Eelke Plasmeijer and Ray Adriansyah

Produced with  Cool Hunting

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“Modern cuisine, local produce.” That’s how Dutch expat chef Eelke Plasmeijer describes the ethos of Bali’s Locavore restaurant, which he launched in late 2013 along with fellow chef Ray Adriansyah and restaurant manager Adi Karmayasa, who both hail from Indonesia. The trio were already well-acquainted, having worked together for more than three years at a hotel in Ubud, the centrally located town that Locavore calls home.

Their approach is unique for an island like Bali, where many restaurants rely heavily on imports, but it’s key to Locavore’s appeal—for diners as well as suppliers. “We work together with small growers, fisherman, and farmers, and know them all on a very personal level,” explains Plasmeijer. The result is an ever-changing menu full of food that’s not only local, but free-range, chemical-free, and organic whenever possible. “We really try to keep things simple and let the produce do the talking.” Simple, but far from unadventurous. On any given night, you’ll find inventive, ingredient-driven dishes like pan-fried scallops with Jerusalem artichoke sauce, parsley puree, brioche croutons, seaweed, and brown butter—or a passion fruit tart with strawberries and kemangi sorbet, finished with a touch of strawberry gel.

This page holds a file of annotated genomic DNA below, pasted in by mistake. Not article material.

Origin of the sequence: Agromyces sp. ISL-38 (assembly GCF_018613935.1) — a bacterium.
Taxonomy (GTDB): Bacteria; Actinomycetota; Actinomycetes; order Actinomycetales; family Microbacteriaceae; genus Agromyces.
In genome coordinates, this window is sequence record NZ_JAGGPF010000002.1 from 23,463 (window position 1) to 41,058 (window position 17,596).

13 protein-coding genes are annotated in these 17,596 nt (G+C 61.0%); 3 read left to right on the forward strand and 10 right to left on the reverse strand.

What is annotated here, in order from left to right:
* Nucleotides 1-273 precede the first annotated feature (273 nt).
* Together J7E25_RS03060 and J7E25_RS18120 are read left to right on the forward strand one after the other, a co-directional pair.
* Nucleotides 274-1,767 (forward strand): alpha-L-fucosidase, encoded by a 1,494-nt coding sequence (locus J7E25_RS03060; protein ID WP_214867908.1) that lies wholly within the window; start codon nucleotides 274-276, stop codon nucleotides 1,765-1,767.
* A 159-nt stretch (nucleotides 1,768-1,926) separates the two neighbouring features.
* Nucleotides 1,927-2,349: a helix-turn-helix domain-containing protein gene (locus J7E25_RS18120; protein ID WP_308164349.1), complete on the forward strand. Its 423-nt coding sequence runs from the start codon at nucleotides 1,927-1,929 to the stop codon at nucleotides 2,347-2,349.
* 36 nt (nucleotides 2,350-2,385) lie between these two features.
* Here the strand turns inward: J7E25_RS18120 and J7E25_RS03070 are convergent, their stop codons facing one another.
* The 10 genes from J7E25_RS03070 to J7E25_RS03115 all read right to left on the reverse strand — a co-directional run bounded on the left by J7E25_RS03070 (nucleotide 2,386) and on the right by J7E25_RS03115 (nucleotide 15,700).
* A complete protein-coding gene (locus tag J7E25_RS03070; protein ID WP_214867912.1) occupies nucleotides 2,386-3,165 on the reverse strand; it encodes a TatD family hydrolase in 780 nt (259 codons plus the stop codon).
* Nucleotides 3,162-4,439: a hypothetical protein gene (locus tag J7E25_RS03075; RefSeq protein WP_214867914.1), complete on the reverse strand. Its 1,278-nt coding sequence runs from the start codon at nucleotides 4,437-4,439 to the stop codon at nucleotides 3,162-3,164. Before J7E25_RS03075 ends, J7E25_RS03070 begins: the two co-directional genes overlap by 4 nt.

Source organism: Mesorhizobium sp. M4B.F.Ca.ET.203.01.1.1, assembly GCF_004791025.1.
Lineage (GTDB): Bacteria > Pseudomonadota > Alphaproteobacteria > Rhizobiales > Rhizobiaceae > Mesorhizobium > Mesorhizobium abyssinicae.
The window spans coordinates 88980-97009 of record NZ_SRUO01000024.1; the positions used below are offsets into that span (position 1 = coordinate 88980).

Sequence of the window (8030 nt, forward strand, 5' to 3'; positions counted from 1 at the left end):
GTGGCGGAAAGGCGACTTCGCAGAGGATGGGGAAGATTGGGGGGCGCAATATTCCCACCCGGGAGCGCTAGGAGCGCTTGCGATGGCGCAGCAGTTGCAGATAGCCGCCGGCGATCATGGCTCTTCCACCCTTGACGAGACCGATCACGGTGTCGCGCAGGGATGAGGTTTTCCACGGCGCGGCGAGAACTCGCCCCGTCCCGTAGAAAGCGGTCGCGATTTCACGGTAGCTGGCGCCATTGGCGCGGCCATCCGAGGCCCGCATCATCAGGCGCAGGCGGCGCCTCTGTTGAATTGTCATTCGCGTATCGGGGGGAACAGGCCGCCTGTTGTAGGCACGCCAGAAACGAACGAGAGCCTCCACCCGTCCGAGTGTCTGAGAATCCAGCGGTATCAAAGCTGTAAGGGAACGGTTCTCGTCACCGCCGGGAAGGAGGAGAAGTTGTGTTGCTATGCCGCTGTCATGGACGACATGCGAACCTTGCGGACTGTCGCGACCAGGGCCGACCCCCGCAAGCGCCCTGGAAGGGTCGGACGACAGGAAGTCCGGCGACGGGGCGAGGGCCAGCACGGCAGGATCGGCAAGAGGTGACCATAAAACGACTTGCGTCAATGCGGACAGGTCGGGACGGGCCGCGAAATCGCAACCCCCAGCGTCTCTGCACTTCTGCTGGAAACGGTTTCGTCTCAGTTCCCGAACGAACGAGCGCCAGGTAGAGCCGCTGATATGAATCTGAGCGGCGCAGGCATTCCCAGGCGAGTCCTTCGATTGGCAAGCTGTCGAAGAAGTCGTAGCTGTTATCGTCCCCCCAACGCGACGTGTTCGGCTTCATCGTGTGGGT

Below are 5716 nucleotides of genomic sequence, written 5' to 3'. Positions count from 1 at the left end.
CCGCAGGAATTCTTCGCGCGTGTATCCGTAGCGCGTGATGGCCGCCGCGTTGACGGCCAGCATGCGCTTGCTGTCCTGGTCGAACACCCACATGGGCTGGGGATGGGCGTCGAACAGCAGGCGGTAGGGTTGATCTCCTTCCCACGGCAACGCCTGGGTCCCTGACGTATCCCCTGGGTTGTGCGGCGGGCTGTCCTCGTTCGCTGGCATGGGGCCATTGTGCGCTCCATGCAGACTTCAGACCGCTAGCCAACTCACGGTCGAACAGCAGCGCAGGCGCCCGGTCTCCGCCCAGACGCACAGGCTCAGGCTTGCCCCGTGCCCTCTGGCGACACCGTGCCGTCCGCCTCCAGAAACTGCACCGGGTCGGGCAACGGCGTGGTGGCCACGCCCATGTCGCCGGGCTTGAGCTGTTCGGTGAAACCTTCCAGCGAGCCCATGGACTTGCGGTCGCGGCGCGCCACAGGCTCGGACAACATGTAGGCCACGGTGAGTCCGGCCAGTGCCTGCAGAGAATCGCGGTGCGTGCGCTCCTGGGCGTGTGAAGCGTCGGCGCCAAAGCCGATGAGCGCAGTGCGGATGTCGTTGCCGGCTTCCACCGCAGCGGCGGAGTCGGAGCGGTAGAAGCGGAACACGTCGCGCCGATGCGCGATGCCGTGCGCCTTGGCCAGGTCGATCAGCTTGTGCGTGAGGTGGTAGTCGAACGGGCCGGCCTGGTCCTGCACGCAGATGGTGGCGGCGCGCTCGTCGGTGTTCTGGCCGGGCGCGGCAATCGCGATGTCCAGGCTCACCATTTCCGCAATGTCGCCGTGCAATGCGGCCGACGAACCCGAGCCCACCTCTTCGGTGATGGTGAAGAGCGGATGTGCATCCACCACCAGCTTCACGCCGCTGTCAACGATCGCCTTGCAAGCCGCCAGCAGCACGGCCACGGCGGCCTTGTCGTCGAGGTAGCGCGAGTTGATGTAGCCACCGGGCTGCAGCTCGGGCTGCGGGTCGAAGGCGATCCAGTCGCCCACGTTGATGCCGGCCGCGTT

We really try to keep things simple and let the produce do the talking.

Well, you’ll find them if you’re lucky enough to get a table. In tourist-heavy Ubud, Locavore’s dinner service is generally booked weeks in advance, a testament to the quality of the food itself, but also the friendly, casual service. Order the seven-course tasting menu, and you’re just as likely to get 10-15 different plates, sometimes served by the folks in charge. Its all in pursuit of “having as much fun as possible on a daily basis.”

Plasmeijer has but one request for his patrons: “Leave your damn cellphones at home! We have so many guests who are more busy with their phones than with enjoying the food and the company.” So if you stop by, best to turn off your screen, take a moment to appreciate where you are and who you’re with—then dig in.

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